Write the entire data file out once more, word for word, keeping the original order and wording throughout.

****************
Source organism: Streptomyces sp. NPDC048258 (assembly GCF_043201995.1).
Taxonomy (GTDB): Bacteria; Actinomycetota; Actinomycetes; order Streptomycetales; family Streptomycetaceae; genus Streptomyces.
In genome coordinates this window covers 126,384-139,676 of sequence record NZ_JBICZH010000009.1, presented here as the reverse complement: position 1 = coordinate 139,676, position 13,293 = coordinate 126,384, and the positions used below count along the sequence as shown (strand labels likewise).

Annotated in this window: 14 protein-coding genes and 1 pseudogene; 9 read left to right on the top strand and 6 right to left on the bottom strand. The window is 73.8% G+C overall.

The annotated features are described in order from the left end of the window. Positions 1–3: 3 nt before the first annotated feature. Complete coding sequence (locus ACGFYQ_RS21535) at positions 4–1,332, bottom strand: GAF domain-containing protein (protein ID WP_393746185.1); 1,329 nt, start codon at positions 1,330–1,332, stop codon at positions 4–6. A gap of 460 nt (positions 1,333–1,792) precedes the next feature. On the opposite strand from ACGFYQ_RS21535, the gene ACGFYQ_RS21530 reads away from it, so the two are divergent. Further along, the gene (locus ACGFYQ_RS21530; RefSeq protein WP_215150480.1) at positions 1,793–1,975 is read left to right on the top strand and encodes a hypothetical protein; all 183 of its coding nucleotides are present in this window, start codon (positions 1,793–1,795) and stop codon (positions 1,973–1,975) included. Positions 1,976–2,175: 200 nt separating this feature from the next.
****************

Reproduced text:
Source organism: Streptomyces sp. NPDC048258 (assembly GCF_043201995.1).
Taxonomy (GTDB): Bacteria; Actinomycetota; Actinomycetes; order Streptomycetales; family Streptomycetaceae; genus Streptomyces.
In genome coordinates this window covers 126,384-139,676 of sequence record NZ_JBICZH010000009.1, presented here as the reverse complement: position 1 = coordinate 139,676, position 13,293 = coordinate 126,384, and the positions used below count along the sequence as shown (strand labels likewise).

Annotated in this window: 14 protein-coding genes and 1 pseudogene; 9 read left to right on the top strand and 6 right to left on the bottom strand. The window is 73.8% G+C overall.

The annotated features are described in order from the left end of the window. Positions 1–3: 3 nt before the first annotated feature. Complete coding sequence (locus ACGFYQ_RS21535) at positions 4–1,332, bottom strand: GAF domain-containing protein (protein ID WP_393746185.1); 1,329 nt, start codon at positions 1,330–1,332, stop codon at positions 4–6. A gap of 460 nt (positions 1,333–1,792) precedes the next feature. On the opposite strand from ACGFYQ_RS21535, the gene ACGFYQ_RS21530 reads away from it, so the two are divergent. Further along, the gene (locus ACGFYQ_RS21530; RefSeq protein WP_215150480.1) at positions 1,793–1,975 is read left to right on the top strand and encodes a hypothetical protein; all 183 of its coding nucleotides are present in this window, start codon (positions 1,793–1,795) and stop codon (positions 1,973–1,975) included. Positions 1,976–2,175: 200 nt separating this feature from the next.